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More than 100,000 coronavirus infections have been reported for 20 consecutive days in the US, according to data from Johns Hopkins University.
Confirmed cases have reached more than 12 million since the onset of the pandemic, with more than 3 million of those infections were reported within the first few weeks of November alone.
The most recent 1 million cases were reported within less than a week.
It took a little more than two weeks for case numbers to rise from 8 to 9 million at the end of October, and only 10 days to reach 10 million cases.
On Sunday, more than 101,000 new cases were reported, along with 672 deaths, according to Johns Hopkins. More than 256,000 Americans have died from coronavirus-related illness in 2020.
Hospital admissions also are rising, with more than 83,000 people hospitalised on 21 November, according to the Covid Tracking Project. Within the last week, hospitalisations averaged roughly 74,000 within a seven-day period, up more than 19 per cent from the previous week.
Last week also saw the deaths of 8,400 Americans from coronavirus, the highest weekly death toll since May.
“This wave of cases arrives in a moment when many hospital systems across the country are already inundated with Covid-19 patients and are warning of staff shortages,” the group warned in its weekly progress report.
The group has repeatedly pointed to correlations in rising infection rates and subsequent hospitalisation spikes within 12 days later, followed by “more reported deaths within a few weeks.”
“In human terms, some of the people being diagnosed now will end up sick enough to be admitted to a hospital,” according to the Covid Tracking Project.
The latest stark figures arrive as millions of Americans are expected to travel during the Thanksgiving holiday weekend, despite the urgent warnings from health officials amid fears that the virus will continue to surge, with potentially thousands more deaths before the end of the year. The Centers for Disease Control and Prevention has advised Americans to avoid air travel during the holiday period.
“Right now, especially as we are seeing exponential growth in cases and the opportunity to translocate disease or infection from one part of the country to another … our recommendation [is] to avoid travel at this time,” Dr Henry Walke told reporters last week.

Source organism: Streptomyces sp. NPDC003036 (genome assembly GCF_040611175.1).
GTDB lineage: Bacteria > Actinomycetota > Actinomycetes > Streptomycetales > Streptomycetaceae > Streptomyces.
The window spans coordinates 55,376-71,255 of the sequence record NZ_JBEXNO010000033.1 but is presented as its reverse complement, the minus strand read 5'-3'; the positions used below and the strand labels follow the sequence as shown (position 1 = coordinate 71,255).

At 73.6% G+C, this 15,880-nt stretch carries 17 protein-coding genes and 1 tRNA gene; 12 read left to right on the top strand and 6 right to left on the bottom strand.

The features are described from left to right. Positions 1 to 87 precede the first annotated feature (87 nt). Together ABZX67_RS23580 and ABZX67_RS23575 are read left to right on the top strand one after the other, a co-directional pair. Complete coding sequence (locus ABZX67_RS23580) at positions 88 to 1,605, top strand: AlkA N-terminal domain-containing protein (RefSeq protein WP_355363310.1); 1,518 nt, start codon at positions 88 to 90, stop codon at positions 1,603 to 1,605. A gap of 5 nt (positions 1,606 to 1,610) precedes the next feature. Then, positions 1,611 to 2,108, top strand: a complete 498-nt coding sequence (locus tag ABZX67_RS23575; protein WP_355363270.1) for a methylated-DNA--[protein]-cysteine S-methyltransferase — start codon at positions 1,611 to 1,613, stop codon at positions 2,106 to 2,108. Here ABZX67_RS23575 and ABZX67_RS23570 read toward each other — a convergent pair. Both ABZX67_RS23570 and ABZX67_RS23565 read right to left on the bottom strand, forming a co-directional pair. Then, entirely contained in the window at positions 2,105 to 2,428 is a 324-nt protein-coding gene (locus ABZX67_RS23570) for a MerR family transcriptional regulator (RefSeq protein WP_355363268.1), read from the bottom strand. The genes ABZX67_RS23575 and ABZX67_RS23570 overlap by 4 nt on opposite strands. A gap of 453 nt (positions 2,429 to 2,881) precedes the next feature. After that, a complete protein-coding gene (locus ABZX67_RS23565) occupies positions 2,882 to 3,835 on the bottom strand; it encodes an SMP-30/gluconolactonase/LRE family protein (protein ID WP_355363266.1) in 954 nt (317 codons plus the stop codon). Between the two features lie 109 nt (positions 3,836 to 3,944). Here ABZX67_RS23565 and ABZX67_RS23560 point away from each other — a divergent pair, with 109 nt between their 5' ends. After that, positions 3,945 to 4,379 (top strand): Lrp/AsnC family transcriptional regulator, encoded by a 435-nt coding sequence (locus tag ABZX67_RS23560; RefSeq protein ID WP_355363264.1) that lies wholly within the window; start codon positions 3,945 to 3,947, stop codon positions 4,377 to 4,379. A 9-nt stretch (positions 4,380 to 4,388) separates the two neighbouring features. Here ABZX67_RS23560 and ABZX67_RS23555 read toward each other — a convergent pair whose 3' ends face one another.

Despite warnings, Friday and Saturday were two of the busiest days at US airports since the onset of the pandemic that effectively stopped most air travel in March.
The Transportation Security Administration screened more than 2 million people at US airports on Friday and Saturday, the agency reported, marking the second- and third- busiest days for US airport travel since the spring.
Dr Anthony Fauci, the nation’s leading infectious disease expert and director of the National Institute of Allergy and Infectious Diseases, told CBS on Sunday that “seemingly innocent” holiday gatherings indoors “are the kinds of situtations that are leading to outbreaks.”
“When you get on a crowded plane, you're in a crowded airport, you're lining up, not everybody's wearing masks – that puts yourself at risk,” he added.
He warned that a spike in cases following Thanksgiving weekend won’t appear until infections set and transmission spreads.
“You're not going to see an increase until weeks later – things lag,” he said. “What you don't want to see is another spike in cases as we get colder and colder into December and then you start dealing with the Christmas holiday. We can really be in a very difficult situation.”
Moncef Slaoui, who is leading the federal vaccine response, told CNN on Sunday that the first round of vaccines to Americans could be available as early as mid-December, pending an emergency use authorisation for a likely vaccine candidate that could be ordered on 10 December.
“Our plan is to be able to ship vaccines to the immunisation sites within 24 hours from the approval,” he said.